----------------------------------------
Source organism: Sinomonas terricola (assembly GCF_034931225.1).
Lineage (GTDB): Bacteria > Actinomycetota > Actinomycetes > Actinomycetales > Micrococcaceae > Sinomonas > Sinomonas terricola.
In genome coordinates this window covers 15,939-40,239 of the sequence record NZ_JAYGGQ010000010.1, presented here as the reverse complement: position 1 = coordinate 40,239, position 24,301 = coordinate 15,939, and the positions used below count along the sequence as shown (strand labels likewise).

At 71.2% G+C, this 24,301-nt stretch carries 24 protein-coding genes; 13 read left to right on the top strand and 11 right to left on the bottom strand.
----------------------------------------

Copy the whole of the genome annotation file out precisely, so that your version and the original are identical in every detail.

Source organism: Sinomonas terricola (assembly GCF_034931225.1).
Lineage (GTDB): Bacteria > Actinomycetota > Actinomycetes > Actinomycetales > Micrococcaceae > Sinomonas > Sinomonas terricola.
In genome coordinates this window covers 15,939-40,239 of the sequence record NZ_JAYGGQ010000010.1, presented here as the reverse complement: position 1 = coordinate 40,239, position 24,301 = coordinate 15,939, and the positions used below count along the sequence as shown (strand labels likewise).

At 71.2% G+C, this 24,301-nt stretch carries 24 protein-coding genes; 13 read left to right on the top strand and 11 right to left on the bottom strand.